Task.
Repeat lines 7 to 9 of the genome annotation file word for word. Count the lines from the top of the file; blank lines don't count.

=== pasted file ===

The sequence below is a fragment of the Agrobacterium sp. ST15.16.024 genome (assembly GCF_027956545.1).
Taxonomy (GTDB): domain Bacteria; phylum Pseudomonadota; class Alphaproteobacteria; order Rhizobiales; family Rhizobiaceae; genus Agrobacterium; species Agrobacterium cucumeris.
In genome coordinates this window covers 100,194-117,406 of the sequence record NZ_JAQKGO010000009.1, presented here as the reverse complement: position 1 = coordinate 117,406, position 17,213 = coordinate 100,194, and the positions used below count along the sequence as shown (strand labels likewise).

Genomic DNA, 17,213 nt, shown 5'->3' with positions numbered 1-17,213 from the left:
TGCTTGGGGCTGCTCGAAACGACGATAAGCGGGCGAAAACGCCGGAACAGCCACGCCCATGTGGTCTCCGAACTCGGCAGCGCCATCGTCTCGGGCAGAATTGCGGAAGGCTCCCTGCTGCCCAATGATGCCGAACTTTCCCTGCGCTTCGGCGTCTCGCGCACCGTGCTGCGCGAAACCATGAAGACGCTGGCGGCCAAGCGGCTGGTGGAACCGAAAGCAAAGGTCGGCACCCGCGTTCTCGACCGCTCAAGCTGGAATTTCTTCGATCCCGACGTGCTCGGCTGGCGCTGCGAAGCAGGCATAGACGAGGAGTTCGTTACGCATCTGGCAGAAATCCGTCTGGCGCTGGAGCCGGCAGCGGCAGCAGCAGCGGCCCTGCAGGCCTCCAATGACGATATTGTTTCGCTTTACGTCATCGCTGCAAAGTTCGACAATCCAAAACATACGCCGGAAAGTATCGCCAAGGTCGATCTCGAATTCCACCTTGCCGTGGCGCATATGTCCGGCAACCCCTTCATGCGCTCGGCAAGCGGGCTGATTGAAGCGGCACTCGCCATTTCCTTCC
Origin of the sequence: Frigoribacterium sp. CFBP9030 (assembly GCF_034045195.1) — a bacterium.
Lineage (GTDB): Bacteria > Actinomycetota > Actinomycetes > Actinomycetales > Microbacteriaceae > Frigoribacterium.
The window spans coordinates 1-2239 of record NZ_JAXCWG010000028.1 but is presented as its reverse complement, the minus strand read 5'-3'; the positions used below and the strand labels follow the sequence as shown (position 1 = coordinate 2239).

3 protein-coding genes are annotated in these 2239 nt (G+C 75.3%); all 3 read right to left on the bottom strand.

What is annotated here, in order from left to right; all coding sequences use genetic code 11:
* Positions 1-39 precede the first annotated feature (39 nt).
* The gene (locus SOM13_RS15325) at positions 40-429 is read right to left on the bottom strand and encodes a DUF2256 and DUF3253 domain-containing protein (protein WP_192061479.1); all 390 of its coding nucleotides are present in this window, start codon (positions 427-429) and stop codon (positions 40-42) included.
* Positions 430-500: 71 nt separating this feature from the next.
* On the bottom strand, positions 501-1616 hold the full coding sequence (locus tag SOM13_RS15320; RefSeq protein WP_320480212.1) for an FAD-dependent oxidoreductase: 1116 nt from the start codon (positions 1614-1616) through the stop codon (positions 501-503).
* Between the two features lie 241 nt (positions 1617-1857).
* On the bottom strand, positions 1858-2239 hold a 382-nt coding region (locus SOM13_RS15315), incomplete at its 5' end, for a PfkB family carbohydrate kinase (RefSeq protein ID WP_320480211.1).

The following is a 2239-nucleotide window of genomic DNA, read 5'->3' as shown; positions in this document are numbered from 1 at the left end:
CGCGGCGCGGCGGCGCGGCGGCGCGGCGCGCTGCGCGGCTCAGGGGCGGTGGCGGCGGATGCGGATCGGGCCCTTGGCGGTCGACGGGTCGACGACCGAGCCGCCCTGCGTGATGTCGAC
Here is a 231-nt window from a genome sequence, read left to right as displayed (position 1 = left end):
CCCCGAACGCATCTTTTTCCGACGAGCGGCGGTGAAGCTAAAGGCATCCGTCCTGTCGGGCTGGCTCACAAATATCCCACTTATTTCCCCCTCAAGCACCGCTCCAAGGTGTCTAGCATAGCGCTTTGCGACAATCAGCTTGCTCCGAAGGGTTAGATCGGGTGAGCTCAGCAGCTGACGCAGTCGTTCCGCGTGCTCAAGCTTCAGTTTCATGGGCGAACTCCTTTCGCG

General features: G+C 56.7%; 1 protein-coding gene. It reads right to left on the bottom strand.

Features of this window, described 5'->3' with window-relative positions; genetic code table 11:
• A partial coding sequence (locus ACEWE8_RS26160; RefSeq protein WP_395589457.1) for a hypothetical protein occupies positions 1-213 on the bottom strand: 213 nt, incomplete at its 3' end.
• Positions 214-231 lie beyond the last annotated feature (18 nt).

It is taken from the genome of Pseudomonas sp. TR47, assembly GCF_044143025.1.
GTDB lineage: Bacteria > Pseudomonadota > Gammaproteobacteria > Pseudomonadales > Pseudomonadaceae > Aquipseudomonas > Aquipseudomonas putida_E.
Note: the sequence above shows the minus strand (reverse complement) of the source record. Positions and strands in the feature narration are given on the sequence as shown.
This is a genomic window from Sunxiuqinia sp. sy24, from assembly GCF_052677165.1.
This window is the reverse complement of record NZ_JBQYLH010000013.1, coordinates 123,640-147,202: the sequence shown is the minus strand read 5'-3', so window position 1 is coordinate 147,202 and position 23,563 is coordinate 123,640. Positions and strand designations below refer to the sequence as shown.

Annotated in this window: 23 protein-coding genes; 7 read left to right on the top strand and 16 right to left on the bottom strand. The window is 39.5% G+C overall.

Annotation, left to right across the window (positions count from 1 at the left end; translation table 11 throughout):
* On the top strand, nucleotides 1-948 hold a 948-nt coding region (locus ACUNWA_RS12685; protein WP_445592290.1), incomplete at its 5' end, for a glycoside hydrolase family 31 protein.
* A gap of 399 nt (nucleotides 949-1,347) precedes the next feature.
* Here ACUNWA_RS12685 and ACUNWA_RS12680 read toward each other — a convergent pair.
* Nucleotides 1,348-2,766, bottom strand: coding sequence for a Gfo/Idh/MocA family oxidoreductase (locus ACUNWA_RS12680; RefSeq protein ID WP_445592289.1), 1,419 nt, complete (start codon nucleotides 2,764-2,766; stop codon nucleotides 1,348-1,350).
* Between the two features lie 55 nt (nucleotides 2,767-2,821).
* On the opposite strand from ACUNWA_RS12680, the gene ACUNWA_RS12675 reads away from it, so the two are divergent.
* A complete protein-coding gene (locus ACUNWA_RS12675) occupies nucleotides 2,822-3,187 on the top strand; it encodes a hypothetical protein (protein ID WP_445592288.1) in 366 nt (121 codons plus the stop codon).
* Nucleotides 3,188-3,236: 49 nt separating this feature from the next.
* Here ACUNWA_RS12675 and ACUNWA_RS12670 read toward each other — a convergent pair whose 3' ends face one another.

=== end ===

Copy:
Lineage (GTDB): Bacteria > Actinomycetota > Actinomycetes > Actinomycetales > Microbacteriaceae > Frigoribacterium.
The window spans coordinates 1-2239 of record NZ_JAXCWG010000028.1 but is presented as its reverse complement, the minus strand read 5'-3'; the positions used below and the strand labels follow the sequence as shown (position 1 = coordinate 2239).

3 protein-coding genes are annotated in these 2239 nt (G+C 75.3%); all 3 read right to left on the bottom strand.